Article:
hen in the summer of 1968 President Lyndon Johnson’s Attorney General stood up before an audience of Chicano, African American, Puerto Rican, American Indian, and poor white activists, he had no idea he was about to receive a knockout punch delivered by a former Mexican American flyweight contender. When the stocky man with a moustache rose to ask his question, Attorney General Ramsey Clark dismissed him by saying he would not take questions until after his statement. Refusing to be silenced, the man stood again and forced Clark to listen to what he had to say.
That man was Rodolfo “Corky” Gonzales. He had come to Washington, D.C. as part of the Southwest delegation of the Poor People’s Campaign, the project planned by Martin Luther King, Jr. to force the issues of poverty and economic injustice on to the national agenda. Gonzales did not mince words, telling Clark that if he would not admit that there was racial discrimination in housing he was either naïve or blind. Although this was the first time the national media had seen Gonzales, in the Southwestern states especially among young Chicanos he was already a legend.
Corky Gonzales was born in Denver in 1928, the son of farm workers. His family continued to move constantly in order to follow the crops and yet miraculously Gonzales graduated high school at age sixteen. His boxing career included Golden Glove championships and an impressive professional record as a bantamweight. In 1988 he was inducted into the Colorado Sports Hall of Fame.
Throughout the 1950s, Gonzales owned a popular eatery and a bail bond company in Denver. His real passion, however, was community activism and he participated in numerous grass-roots organizations and electoral politics, directing the Colorado Democratic Party’s “Viva Kennedy” campaign in 1960. By the mid 1960s, however, his confidence that Democrats had a better understanding of the plight of working people of Mexican descent was shaken. Police brutality, institutional racism, and an escalating war in Southeast Asia moved Gonzales towards a new identity and a new vision. “Chicanas” and “Chicanos” were being born across the Southwest – Mexican Americans with an attitude, no fear, and a hunger for social justice. Corky Gonzales would become one of their most courageous leaders.
According to historian Ernesto Vigil, a founding member of Gonzales’ Crusade for Justice organization, the Mexican revolutionary Emiliano Zapata was the historical figure Gonzales admired most. Like Zapata before him, Gonzales would help to transform a community that had been exploited and treated as inferior for over a century into a proud and spirited people who demanded their rights as U.S. citizens and citizens of the world. In his influential poem “I am Joaquin,” Gonzales wrote: “Clamoring voices / Mariachi strains / Fiery tequila explosions / The smell of chile verde and / Soft brown eyes of expectation for a Better life.”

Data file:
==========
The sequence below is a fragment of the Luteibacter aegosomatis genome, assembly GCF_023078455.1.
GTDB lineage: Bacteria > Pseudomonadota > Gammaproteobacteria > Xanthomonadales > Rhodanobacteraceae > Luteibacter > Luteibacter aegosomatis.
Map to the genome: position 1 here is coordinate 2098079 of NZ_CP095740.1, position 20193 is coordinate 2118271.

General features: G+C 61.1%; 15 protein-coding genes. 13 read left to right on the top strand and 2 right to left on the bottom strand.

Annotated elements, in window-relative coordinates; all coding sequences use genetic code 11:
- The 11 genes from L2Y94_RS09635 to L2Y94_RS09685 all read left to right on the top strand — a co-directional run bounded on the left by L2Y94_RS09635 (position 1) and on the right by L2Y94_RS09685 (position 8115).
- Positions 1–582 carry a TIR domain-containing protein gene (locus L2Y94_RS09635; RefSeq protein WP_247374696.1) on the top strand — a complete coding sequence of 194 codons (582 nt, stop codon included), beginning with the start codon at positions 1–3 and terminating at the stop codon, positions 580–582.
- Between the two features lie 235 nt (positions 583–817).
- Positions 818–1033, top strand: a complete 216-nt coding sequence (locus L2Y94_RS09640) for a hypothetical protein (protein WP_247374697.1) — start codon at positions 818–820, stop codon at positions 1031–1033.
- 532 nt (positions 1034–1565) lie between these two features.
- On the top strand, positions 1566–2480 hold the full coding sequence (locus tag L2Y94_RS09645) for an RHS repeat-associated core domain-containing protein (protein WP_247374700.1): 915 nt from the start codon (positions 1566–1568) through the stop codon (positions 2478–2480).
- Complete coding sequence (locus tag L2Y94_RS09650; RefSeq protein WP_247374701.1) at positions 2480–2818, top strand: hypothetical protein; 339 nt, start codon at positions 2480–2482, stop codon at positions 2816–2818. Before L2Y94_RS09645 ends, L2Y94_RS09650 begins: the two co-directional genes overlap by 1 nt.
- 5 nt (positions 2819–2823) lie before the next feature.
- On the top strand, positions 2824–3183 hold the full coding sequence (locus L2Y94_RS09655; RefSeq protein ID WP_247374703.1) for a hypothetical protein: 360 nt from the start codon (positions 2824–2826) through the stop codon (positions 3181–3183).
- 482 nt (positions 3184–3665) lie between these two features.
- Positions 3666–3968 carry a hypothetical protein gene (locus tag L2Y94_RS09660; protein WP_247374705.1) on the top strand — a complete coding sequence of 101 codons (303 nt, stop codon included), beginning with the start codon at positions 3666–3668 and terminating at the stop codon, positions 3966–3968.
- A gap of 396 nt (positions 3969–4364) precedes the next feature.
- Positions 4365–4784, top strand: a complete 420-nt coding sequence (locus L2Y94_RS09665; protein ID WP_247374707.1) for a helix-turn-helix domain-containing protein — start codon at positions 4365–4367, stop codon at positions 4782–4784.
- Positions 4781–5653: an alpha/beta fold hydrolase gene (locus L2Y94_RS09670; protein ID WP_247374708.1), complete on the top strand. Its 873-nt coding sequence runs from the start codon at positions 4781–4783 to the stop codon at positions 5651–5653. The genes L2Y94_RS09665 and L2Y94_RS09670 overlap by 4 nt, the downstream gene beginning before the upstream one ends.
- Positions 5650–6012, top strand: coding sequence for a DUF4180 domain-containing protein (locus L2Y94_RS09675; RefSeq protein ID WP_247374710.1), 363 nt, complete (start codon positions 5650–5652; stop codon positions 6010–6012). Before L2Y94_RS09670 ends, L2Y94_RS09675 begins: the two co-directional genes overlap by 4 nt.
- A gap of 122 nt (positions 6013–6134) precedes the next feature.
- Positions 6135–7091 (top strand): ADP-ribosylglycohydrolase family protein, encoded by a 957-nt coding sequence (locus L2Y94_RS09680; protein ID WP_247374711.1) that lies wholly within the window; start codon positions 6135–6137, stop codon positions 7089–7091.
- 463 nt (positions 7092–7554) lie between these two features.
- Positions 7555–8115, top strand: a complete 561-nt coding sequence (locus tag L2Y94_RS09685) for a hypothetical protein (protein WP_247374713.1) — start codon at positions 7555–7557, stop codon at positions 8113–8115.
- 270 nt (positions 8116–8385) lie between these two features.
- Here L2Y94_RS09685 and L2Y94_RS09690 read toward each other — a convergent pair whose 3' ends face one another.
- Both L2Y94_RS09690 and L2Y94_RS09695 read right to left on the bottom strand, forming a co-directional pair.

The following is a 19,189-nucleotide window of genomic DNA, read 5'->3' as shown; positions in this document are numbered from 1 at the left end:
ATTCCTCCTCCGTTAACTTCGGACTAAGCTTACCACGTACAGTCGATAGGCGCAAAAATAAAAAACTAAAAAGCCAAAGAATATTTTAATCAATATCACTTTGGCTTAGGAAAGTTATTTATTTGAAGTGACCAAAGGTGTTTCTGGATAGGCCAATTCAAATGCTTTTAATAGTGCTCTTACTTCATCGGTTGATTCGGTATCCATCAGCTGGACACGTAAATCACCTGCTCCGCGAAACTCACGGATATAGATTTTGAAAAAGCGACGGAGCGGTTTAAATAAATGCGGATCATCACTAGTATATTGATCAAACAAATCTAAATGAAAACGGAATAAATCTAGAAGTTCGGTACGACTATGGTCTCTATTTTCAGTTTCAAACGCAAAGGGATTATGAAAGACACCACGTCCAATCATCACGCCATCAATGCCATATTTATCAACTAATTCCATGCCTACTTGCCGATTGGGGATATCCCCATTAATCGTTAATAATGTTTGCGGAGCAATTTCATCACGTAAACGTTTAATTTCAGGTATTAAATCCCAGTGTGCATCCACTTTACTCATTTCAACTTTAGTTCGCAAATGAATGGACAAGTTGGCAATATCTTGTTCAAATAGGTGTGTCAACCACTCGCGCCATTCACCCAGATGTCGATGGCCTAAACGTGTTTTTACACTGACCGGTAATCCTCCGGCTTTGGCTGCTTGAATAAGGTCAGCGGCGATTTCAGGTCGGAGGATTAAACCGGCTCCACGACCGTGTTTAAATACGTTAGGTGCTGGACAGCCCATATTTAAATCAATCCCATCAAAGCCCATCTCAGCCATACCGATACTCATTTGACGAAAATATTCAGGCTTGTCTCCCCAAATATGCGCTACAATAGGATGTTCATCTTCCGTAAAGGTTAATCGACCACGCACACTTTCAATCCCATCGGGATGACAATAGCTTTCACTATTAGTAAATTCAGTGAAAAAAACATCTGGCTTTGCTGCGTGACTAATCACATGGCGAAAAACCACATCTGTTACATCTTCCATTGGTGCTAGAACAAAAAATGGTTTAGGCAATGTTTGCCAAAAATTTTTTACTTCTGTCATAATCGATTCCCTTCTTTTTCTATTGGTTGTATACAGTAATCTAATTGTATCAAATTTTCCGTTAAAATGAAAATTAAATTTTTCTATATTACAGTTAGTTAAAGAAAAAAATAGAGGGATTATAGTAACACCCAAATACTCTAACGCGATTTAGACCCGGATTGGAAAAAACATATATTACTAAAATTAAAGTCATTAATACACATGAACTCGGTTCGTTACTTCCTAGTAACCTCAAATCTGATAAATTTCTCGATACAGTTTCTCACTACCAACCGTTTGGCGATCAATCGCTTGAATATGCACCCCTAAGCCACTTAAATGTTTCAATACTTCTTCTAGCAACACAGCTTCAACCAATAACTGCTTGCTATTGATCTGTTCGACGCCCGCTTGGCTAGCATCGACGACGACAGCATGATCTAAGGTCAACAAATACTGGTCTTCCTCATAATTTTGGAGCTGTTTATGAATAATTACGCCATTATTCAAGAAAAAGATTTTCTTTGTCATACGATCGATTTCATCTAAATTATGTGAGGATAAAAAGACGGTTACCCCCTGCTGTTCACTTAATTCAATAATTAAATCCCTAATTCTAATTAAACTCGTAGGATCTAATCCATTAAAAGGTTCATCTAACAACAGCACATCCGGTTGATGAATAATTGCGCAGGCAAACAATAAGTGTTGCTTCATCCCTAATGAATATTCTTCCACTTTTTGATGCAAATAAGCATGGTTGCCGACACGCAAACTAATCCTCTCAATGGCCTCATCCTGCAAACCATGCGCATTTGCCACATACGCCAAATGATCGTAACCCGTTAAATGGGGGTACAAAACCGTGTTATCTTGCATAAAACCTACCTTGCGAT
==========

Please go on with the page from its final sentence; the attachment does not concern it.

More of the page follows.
In 1966, a full year before Dr. King made public his position against the U.S. war in Vietnam, Gonzales offered his own analysis. “Would it not be more noble,” he asked, “to portray our great country as a humanitarian nation with the honest intentions of aiding and advising the weak rather than to be recognized as a military power and hostile enforcer of our political aims?” If we who are privileged to live in the United States enjoy a prosperity built on the backs of poor nations, he asked, are we not living the good life “at the expense of the blood and bones of our fellow human beings?”
When Corky Gonzales passed away on April 12, the world in which his heroic acts took place seemed far away. Images of mass movements seeking to end unjust wars, police brutality, racism, militarism, and economic inequality are hazy and out of focus. Revisionists would like to dismiss the entire Vietnam war period – the Sixties – as a time of chaos and mayhem.
But the deeds of Corky Gonzales can never be dismissed or erased and his spirit will live on in young people who are selflessly working for a more just society and a world governed by international cooperation. And in Spanish-speaking homes across the nation, Chicano parents will teach their children that they owe a great debt of gratitude to Corky Gonzales, for he was a man who taught us to be proud of who we are and to demand the equality our families have earned.
Jorge Mariscal is the grandson of Mexican immigrants. He is currently Director of the Chicano/a~Latino/a Arts and Humanities Program at the University of California, San Diego. His writings on Latino topics can be accessed at http://jorgemariscal.blogspot.com/